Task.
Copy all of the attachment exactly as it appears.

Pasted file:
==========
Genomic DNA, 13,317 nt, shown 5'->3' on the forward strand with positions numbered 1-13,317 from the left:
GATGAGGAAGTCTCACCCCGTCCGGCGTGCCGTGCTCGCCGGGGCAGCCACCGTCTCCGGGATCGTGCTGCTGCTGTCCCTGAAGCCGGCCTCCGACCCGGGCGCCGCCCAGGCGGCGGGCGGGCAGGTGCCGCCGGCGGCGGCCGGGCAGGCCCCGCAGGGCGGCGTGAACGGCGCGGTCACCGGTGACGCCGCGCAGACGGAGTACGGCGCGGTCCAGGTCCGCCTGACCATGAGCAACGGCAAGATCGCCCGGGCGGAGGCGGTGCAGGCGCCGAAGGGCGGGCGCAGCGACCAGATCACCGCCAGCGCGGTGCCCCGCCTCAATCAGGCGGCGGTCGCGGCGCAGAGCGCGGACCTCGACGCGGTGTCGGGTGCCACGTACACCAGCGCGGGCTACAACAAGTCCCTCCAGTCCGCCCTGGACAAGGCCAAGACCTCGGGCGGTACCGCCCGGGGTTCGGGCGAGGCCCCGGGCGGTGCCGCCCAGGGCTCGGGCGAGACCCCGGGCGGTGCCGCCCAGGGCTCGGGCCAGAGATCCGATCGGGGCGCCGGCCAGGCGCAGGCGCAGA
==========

Genomic DNA, 13,317 nt, shown 5'->3' on the forward strand with positions numbered 1-13,317 from the left:
GATGAGGAAGTCTCACCCCGTCCGGCGTGCCGTGCTCGCCGGGGCAGCCACCGTCTCCGGGATCGTGCTGCTGCTGTCCCTGAAGCCGGCCTCCGACCCGGGCGCCGCCCAGGCGGCGGGCGGGCAGGTGCCGCCGGCGGCGGCCGGGCAGGCCCCGCAGGGCGGCGTGAACGGCGCGGTCACCGGTGACGCCGCGCAGACGGAGTACGGCGCGGTCCAGGTCCGCCTGACCATGAGCAACGGCAAGATCGCCCGGGCGGAGGCGGTGCAGGCGCCGAAGGGCGGGCGCAGCGACCAGATCACCGCCAGCGCGGTGCCCCGCCTCAATCAGGCGGCGGTCGCGGCGCAGAGCGCGGACCTCGACGCGGTGTCGGGTGCCACGTACACCAGCGCGGGCTACAACAAGTCCCTCCAGTCCGCCCTGGACAAGGCCAAGACCTCGGGCGGTACCGCCCGGGGTTCGGGCGAGGCCCCGGGCGGTGCCGCCCAGGGCTCGGGCGAGACCCCGGGCGGTGCCGCCCAGGGCTCGGGCCAGAGATCCGATCGGGGCGCCGGCCAGGCGCAGGCGCAGA